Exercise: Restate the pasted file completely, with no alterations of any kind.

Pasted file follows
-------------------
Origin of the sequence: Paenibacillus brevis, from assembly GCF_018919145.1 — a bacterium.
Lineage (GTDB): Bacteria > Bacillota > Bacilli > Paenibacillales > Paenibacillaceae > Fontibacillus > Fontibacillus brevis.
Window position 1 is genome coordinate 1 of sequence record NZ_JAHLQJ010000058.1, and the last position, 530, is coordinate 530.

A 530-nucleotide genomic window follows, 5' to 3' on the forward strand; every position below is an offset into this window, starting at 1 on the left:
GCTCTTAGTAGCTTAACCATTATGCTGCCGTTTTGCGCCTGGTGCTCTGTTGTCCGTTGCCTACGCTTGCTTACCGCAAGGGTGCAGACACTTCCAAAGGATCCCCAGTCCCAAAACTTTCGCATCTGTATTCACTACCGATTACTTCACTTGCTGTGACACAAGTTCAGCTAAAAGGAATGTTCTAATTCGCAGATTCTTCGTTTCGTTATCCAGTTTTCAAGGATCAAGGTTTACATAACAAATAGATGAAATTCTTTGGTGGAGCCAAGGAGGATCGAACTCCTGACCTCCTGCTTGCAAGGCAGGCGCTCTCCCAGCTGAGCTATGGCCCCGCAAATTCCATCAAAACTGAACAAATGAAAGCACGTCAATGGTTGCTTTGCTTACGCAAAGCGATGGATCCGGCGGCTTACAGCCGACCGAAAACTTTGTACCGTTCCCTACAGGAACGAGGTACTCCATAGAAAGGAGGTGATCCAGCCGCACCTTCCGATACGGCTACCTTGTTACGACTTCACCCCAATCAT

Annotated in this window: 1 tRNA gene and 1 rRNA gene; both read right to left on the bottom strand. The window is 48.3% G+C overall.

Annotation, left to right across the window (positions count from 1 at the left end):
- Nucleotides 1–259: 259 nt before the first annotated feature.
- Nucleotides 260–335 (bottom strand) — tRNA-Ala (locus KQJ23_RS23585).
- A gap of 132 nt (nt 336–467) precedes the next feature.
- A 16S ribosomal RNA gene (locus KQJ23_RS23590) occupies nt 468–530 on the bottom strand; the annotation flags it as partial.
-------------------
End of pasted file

Origin of the sequence: Paenibacillus brevis, from assembly GCF_018919145.1 — a bacterium.
Lineage (GTDB): Bacteria > Bacillota > Bacilli > Paenibacillales > Paenibacillaceae > Fontibacillus > Fontibacillus brevis.
Window position 1 is genome coordinate 1 of sequence record NZ_JAHLQJ010000058.1, and the last position, 530, is coordinate 530.

A 530-nucleotide genomic window follows, 5' to 3' on the forward strand; every position below is an offset into this window, starting at 1 on the left:
GCTCTTAGTAGCTTAACCATTATGCTGCCGTTTTGCGCCTGGTGCTCTGTTGTCCGTTGCCTACGCTTGCTTACCGCAAGGGTGCAGACACTTCCAAAGGATCCCCAGTCCCAAAACTTTCGCATCTGTATTCACTACCGATTACTTCACTTGCTGTGACACAAGTTCAGCTAAAAGGAATGTTCTAATTCGCAGATTCTTCGTTTCGTTATCCAGTTTTCAAGGATCAAGGTTTACATAACAAATAGATGAAATTCTTTGGTGGAGCCAAGGAGGATCGAACTCCTGACCTCCTGCTTGCAAGGCAGGCGCTCTCCCAGCTGAGCTATGGCCCCGCAAATTCCATCAAAACTGAACAAATGAAAGCACGTCAATGGTTGCTTTGCTTACGCAAAGCGATGGATCCGGCGGCTTACAGCCGACCGAAAACTTTGTACCGTTCCCTACAGGAACGAGGTACTCCATAGAAAGGAGGTGATCCAGCCGCACCTTCCGATACGGCTACCTTGTTACGACTTCACCCCAATCAT

Annotated in this window: 1 tRNA gene and 1 rRNA gene; both read right to left on the bottom strand. The window is 48.3% G+C overall.

Annotation, left to right across the window (positions count from 1 at the left end):
- Nucleotides 1–259: 259 nt before the first annotated feature.
- Nucleotides 260–335 (bottom strand) — tRNA-Ala (locus KQJ23_RS23585).
- A gap of 132 nt (nt 336–467) precedes the next feature.
- A 16S ribosomal RNA gene (locus KQJ23_RS23590) occupies nt 468–530 on the bottom strand; the annotation flags it as partial.